The former president responded that the mill was now a hole in the ground. The buildings, equipment and saws had long been sold, and the workers had moved to other parts of the nation where forestry jobs still existed. Even if all that were replaceable, there was no guarantee that the Forest Service would ever actually permit any of the Kaibab trees to be harvested, or enough of them, or of a large enough size, to be profitable.

Furthermore, nothing could or would prevent the environmentalist radicals from going to court, prospecting for a sympathetic judge who knew that harvesting trees would destroy Mother Earth, and enjoining any potential sale.

The result was that the forest became ever less well managed, with increased fuel loads.

When the “prescribed burn” swept into the Kaibab, not only did forest burn — but along with it went the habitat and homes of the very species that the termination of timber harvest was designed to preserve. That sad, deplorable and irrational saga has been regularly repeated in recent years.

The nation needs to learn from the example of the carefully managed private forestlands across the country, where landowners practice good stewardship, carefully managing their forests by removing diseased, insect- and beetle-ridden, dying and dead trees before they create excess “fuel loads” which would otherwise threaten the forest, its wildlife and public environmental amenities.

In northern California, which is characterized by a checkerboard pattern of private and federal forestlands, one can easily determine from the air whether one is flying over private or government lands by observing the health, condition and color of the forests.

Enough congressmen have been on such forest fact-finding trips that they should begin to apply some of the lessons before we destroy more of our forests and wildlife.

In September 2000, Rep. Helen Chenoweth-Hage, R-Idaho, chair of the Forests and Forest Health Subcommittee of the House Resources Committee, held hearings on private conservation and the lessons the nation could learn from exemplary private landowners.

Skeet Burris, a South Carolina tree farmer and the American Tree Farm System's “National Tree Farmer of the Year,” was asked if he practiced controlled burns on his private forestland.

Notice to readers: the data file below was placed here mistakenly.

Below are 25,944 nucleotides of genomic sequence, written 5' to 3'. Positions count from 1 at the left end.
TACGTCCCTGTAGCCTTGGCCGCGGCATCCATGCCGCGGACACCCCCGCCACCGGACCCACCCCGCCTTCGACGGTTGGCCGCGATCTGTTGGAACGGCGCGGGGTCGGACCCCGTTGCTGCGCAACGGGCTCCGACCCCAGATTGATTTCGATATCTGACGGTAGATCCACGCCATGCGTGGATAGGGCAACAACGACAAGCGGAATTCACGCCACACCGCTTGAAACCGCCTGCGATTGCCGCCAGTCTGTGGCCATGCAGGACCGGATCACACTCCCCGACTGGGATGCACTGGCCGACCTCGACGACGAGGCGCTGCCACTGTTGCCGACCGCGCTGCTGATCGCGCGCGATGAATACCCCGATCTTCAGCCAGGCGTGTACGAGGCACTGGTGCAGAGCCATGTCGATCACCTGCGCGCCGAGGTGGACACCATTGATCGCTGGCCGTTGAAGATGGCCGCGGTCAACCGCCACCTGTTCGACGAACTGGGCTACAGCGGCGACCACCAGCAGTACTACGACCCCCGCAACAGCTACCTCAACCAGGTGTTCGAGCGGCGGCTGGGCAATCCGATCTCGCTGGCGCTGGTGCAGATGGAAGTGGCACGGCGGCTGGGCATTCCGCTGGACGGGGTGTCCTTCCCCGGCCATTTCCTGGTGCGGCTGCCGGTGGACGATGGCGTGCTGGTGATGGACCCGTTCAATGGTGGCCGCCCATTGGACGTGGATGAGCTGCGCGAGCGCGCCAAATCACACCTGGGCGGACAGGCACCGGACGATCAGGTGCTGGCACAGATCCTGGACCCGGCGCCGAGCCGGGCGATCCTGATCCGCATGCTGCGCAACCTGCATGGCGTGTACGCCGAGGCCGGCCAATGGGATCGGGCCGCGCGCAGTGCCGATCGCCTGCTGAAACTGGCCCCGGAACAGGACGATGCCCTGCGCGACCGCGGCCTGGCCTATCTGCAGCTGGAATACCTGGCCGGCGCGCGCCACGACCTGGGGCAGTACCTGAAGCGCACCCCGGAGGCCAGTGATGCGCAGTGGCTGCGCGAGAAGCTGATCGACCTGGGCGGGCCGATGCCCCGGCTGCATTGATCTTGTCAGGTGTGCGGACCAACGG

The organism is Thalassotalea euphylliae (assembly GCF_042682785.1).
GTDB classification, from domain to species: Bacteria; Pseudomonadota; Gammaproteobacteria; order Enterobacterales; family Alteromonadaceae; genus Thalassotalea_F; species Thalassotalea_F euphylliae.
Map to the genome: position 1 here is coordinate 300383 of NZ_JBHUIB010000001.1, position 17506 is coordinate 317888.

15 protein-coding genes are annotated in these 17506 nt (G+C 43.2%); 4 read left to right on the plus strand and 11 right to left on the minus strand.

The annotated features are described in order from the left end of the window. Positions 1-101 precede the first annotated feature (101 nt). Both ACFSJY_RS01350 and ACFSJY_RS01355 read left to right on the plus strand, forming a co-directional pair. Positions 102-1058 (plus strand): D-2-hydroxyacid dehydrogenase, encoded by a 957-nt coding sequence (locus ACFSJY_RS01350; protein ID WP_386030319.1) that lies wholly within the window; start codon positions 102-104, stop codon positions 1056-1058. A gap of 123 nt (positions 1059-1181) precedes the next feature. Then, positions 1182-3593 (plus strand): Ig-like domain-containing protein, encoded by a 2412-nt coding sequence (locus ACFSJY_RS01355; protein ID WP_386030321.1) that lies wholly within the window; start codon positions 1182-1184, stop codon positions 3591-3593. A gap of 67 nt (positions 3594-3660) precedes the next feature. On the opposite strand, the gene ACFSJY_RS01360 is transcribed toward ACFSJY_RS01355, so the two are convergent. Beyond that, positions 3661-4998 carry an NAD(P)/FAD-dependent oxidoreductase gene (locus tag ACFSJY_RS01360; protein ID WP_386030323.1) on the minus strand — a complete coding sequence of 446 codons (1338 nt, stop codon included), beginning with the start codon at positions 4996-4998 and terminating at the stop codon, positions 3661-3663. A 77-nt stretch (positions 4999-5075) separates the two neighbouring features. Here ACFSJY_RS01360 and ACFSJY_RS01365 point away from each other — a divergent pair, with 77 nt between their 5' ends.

He replied that he did because it was necessary to protect the health of his pines and that fire was an integral part of the ecosystem of the southern pine forests. He said he burned about one-third of his forest annually.

Chenoweth-Hage asked if, before he began his burns, he waited until there was a huge fuel build-up, a long drought, and an especially hot spell with low humidity and high winds. To some laughter, Burris responded that such a policy would be insane.

When he was told that such conditions were characteristic of prescribed burns on the national forests, he explained that he couldn't afford to take such risks.

His forests and home were all that he owned and that his children and grandchildren would inherit. Furthermore he couldn't risk his controlled burn destroying his neighbors' forests and homes because he would personally be held liable. There would be no taxpayers to foot the bill, no transfer to another forest, no early retirement on a taxpayer pension, no other golden parachutes.

As the landowner he would personally bear the costs — and that drove his behavior.

As we once again watch our precious environmental assets go up in smoke, it may be high time to question a philosophy of “Burn, Baby, Burn” and “natural management.”

As long as man is part of nature, we can only have a sound and healthy environment by the exercise of caring stewardship and management. For guidance in that we must now look to the nation's successful private conservationists.